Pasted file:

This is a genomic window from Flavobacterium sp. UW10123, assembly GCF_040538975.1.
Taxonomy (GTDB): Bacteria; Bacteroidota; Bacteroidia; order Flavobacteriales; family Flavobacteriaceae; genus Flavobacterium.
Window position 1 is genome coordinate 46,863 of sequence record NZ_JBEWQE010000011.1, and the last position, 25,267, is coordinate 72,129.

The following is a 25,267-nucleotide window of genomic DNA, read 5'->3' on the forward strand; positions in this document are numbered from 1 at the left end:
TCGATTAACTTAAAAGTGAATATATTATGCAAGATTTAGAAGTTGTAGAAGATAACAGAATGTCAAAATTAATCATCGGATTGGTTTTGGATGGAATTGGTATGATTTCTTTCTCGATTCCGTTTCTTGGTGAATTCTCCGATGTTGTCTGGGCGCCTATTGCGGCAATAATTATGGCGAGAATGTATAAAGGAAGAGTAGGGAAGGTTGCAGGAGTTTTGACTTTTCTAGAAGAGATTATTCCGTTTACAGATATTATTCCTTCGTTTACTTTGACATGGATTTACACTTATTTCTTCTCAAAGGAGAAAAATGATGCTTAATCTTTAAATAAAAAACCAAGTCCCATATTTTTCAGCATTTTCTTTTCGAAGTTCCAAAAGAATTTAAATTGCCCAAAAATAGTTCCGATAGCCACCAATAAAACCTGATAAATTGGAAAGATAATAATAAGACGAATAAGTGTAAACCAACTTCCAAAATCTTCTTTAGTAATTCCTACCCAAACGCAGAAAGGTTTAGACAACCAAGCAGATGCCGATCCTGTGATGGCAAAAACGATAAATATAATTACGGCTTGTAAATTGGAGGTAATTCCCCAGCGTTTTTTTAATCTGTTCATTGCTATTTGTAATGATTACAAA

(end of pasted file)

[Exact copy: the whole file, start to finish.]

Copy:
This is a genomic window from Flavobacterium sp. UW10123, assembly GCF_040538975.1.
Taxonomy (GTDB): Bacteria; Bacteroidota; Bacteroidia; order Flavobacteriales; family Flavobacteriaceae; genus Flavobacterium.
Window position 1 is genome coordinate 46,863 of sequence record NZ_JBEWQE010000011.1, and the last position, 25,267, is coordinate 72,129.

The following is a 25,267-nucleotide window of genomic DNA, read 5'->3' on the forward strand; positions in this document are numbered from 1 at the left end:
TCGATTAACTTAAAAGTGAATATATTATGCAAGATTTAGAAGTTGTAGAAGATAACAGAATGTCAAAATTAATCATCGGATTGGTTTTGGATGGAATTGGTATGATTTCTTTCTCGATTCCGTTTCTTGGTGAATTCTCCGATGTTGTCTGGGCGCCTATTGCGGCAATAATTATGGCGAGAATGTATAAAGGAAGAGTAGGGAAGGTTGCAGGAGTTTTGACTTTTCTAGAAGAGATTATTCCGTTTACAGATATTATTCCTTCGTTTACTTTGACATGGATTTACACTTATTTCTTCTCAAAGGAGAAAAATGATGCTTAATCTTTAAATAAAAAACCAAGTCCCATATTTTTCAGCATTTTCTTTTCGAAGTTCCAAAAGAATTTAAATTGCCCAAAAATAGTTCCGATAGCCACCAATAAAACCTGATAAATTGGAAAGATAATAATAAGACGAATAAGTGTAAACCAACTTCCAAAATCTTCTTTAGTAATTCCTACCCAAACGCAGAAAGGTTTAGACAACCAAGCAGATGCCGATCCTGTGATGGCAAAAACGATAAATATAATTACGGCTTGTAAATTGGAGGTAATTCCCCAGCGTTTTTTTAATCTGTTCATTGCTATTTGTAATGATTACAAA